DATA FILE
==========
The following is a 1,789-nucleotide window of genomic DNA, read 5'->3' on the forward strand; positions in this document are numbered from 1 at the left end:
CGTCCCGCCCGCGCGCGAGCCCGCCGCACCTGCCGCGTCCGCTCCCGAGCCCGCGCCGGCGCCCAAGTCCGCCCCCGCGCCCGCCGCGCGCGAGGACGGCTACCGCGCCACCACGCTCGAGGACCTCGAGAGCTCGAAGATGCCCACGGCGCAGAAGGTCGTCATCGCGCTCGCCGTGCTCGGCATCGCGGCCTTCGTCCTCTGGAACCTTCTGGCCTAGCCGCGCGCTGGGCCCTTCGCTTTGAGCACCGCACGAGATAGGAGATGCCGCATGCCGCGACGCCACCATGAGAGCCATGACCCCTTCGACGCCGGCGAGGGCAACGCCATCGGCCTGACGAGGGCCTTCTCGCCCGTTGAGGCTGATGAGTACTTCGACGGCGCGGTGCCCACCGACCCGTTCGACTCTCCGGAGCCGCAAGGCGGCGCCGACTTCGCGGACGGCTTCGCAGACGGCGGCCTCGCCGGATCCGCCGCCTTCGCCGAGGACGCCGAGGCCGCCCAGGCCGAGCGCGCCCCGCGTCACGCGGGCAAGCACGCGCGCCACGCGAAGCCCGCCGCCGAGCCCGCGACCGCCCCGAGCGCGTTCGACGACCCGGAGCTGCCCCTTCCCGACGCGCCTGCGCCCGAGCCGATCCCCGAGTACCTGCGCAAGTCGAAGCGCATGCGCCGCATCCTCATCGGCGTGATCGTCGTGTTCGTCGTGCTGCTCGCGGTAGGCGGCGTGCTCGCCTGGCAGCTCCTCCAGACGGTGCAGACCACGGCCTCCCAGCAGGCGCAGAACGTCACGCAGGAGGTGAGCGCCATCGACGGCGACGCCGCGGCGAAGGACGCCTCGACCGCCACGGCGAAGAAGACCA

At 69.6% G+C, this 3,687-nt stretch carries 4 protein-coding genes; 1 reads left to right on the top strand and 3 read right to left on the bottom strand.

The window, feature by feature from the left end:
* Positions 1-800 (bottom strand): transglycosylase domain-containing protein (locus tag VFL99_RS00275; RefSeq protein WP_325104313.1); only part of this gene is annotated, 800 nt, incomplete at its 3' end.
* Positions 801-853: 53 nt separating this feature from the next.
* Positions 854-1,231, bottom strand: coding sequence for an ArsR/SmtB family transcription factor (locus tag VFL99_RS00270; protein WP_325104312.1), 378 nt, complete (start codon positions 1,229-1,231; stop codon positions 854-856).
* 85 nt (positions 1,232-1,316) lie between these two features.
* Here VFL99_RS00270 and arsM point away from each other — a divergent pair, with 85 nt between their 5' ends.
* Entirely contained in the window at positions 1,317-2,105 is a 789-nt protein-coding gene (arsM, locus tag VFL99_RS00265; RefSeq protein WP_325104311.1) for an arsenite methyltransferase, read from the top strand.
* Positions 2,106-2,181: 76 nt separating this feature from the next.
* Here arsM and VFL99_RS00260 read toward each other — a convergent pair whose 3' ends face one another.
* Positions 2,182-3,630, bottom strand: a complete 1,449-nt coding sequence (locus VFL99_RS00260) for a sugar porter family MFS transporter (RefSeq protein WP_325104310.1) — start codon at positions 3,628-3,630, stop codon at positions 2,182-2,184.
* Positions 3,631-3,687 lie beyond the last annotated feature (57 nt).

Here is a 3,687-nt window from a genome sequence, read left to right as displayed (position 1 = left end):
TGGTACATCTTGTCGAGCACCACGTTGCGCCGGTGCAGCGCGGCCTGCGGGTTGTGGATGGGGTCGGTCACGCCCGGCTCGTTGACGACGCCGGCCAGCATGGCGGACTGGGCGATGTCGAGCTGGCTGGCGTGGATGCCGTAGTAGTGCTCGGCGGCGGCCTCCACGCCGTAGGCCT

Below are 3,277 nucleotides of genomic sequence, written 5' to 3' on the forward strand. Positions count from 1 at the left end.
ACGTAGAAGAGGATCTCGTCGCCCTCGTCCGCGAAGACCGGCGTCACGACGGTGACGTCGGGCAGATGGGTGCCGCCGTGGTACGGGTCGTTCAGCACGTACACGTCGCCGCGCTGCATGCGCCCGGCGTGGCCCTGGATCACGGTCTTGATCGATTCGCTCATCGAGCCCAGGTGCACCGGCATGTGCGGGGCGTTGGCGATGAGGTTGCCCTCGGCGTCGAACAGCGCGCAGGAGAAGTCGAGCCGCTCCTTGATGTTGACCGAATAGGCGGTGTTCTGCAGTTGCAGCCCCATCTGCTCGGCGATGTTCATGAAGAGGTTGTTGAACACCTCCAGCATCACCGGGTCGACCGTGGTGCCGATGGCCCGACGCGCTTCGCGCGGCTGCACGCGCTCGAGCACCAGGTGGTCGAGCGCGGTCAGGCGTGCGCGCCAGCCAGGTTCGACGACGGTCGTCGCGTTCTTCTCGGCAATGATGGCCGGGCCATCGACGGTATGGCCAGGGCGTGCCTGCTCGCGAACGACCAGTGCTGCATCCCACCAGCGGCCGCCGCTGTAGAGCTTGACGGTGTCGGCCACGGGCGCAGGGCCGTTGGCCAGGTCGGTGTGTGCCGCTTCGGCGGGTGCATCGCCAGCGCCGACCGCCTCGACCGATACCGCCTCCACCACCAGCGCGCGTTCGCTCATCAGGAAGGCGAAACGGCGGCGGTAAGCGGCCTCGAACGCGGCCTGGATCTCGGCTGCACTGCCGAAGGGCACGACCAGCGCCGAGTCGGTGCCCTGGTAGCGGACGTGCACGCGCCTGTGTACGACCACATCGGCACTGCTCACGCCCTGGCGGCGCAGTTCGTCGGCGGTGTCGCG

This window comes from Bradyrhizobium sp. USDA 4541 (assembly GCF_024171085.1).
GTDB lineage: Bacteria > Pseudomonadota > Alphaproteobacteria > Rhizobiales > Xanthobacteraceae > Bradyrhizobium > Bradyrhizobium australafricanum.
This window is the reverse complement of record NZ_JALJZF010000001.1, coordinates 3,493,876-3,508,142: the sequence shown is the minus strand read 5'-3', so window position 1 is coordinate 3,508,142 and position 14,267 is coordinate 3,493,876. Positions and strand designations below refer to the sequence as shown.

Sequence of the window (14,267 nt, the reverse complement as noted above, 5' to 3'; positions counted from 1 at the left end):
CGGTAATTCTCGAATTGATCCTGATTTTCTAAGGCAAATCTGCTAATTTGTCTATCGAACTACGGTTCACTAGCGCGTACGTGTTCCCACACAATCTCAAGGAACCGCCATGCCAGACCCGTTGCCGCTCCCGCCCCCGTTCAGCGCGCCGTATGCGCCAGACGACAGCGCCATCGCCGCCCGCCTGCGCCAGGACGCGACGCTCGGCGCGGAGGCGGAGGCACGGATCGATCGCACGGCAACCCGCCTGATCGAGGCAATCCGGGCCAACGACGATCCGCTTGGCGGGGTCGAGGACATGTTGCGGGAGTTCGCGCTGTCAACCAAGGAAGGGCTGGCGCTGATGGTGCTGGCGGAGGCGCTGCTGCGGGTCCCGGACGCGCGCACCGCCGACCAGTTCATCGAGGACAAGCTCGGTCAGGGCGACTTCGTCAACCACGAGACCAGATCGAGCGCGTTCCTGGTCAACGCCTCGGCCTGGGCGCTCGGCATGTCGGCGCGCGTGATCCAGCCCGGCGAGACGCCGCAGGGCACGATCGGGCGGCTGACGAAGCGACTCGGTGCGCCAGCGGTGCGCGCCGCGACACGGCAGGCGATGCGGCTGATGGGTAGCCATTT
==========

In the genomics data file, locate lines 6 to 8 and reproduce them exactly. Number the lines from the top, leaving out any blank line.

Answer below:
* Positions 801-853: 53 nt separating this feature from the next.
* Positions 854-1,231, bottom strand: coding sequence for an ArsR/SmtB family transcription factor (locus tag VFL99_RS00270; protein WP_325104312.1), 378 nt, complete (start codon positions 1,229-1,231; stop codon positions 854-856).
* 85 nt (positions 1,232-1,316) lie between these two features.